Hylda rose to her feet, still keeping hold of Faith's hand. "Go back to Hamley and wait there," she said, in a colourless voice. "You can do nothing; it may be I can do much. Whatever can be done I can do, since England will not act. Pray for his safety. It is all you can do. It is given to some to work, to others to pray. I must work now."

She led Faith towards the door; she could not endure more; she must hold herself firm for the journey and the struggle before her. If she broke down now she could not go forward; and Faith's presence roused in her an emotion almost beyond control.

At the door she took both of Faith's hands in hers, and kissed her cheek. "It is your place to stay; you will see that it is best. Good-bye," she added hurriedly, and her eyes were so blurred that she could scarcely see the graceful, demure figure pass into the sunlit street.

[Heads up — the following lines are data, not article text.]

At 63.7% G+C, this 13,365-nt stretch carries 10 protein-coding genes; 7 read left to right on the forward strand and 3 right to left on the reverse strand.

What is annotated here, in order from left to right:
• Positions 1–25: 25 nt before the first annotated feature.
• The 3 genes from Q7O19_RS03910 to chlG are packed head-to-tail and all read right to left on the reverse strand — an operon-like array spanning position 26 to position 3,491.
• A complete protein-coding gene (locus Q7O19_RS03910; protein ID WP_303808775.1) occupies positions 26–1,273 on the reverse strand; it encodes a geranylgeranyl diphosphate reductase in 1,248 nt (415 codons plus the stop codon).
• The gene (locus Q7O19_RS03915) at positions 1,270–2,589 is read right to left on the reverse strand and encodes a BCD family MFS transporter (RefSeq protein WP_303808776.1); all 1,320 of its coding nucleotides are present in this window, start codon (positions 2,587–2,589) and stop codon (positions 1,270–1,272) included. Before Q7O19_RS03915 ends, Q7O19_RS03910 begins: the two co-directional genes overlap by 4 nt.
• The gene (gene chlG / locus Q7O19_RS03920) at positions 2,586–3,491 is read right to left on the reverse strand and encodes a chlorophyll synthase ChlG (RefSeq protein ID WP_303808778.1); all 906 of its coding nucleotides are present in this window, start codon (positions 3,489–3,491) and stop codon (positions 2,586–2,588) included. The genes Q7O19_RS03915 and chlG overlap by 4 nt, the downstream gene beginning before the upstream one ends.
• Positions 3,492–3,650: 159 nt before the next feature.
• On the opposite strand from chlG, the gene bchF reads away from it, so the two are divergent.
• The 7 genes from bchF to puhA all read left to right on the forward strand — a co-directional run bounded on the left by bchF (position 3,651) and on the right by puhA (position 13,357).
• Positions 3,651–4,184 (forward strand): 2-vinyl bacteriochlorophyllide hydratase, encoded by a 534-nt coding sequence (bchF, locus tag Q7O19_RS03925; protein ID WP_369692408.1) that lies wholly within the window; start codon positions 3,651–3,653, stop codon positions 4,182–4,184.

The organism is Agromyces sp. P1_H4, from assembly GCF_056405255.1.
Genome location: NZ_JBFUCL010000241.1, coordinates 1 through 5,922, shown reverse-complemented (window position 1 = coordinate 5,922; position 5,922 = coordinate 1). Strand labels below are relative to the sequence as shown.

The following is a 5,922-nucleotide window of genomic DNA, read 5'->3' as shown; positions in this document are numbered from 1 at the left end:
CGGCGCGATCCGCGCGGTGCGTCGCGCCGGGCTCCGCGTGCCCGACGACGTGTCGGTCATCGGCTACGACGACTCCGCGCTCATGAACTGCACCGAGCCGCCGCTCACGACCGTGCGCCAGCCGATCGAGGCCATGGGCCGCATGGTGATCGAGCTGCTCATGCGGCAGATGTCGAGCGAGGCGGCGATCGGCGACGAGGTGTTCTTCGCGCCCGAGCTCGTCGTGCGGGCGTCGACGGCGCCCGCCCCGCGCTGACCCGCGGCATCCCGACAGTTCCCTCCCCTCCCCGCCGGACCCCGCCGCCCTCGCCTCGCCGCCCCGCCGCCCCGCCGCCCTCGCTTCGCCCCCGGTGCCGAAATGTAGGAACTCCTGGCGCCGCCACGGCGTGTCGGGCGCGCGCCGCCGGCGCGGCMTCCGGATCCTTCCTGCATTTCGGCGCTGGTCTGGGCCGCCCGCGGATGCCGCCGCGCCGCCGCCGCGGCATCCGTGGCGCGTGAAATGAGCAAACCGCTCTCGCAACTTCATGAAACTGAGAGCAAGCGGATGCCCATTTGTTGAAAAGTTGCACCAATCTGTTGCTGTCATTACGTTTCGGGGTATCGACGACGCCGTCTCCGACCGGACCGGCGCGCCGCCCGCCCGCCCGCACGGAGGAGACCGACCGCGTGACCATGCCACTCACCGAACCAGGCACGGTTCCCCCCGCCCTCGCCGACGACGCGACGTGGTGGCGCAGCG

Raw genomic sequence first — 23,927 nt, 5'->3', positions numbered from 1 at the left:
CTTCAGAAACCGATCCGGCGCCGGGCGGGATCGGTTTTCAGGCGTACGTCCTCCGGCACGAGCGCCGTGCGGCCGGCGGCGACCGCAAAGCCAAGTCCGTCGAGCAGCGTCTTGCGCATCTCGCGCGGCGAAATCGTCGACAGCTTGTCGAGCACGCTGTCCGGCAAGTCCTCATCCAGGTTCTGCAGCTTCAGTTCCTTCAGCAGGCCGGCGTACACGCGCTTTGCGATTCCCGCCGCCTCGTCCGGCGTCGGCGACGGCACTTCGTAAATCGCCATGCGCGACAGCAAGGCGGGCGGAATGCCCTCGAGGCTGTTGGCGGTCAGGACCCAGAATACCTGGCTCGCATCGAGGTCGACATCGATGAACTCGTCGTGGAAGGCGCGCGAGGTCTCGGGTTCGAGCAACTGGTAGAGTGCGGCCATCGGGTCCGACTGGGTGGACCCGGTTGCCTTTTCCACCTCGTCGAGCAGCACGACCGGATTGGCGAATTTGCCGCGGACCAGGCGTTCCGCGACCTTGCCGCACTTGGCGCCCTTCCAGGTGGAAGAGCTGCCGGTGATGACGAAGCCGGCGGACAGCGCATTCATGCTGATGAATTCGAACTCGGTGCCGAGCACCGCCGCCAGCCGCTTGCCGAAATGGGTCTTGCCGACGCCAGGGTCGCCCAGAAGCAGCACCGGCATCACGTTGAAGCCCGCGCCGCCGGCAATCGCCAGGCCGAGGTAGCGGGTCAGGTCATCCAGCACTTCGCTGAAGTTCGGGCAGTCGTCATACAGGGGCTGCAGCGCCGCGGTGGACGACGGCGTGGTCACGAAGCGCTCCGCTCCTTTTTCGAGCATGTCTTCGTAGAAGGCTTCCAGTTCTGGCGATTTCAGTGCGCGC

That afternoon Lord Windlehurst entered the Duchess of Snowdon's presence hurried and excited. She started on seeing his face.

"What has happened?" she asked breathlessly. "She is gone," he answered. "Our girl has gone to Egypt."

The Duchess almost staggered to her feet. "Windlehurst—gone!" she gasped.

"I called to see her. Her ladyship had gone into the country, the footman said. I saw the butler, a faithful soul, who would die—or clean the area steps—for her. He was discreet; but he knew what you and I are to her. It was he got the tickets—for Marseilles and Egypt."

The Duchess began to cry silently. Big tears ran down a face from which the glow of feeling had long fled, but her eyes were sad enough.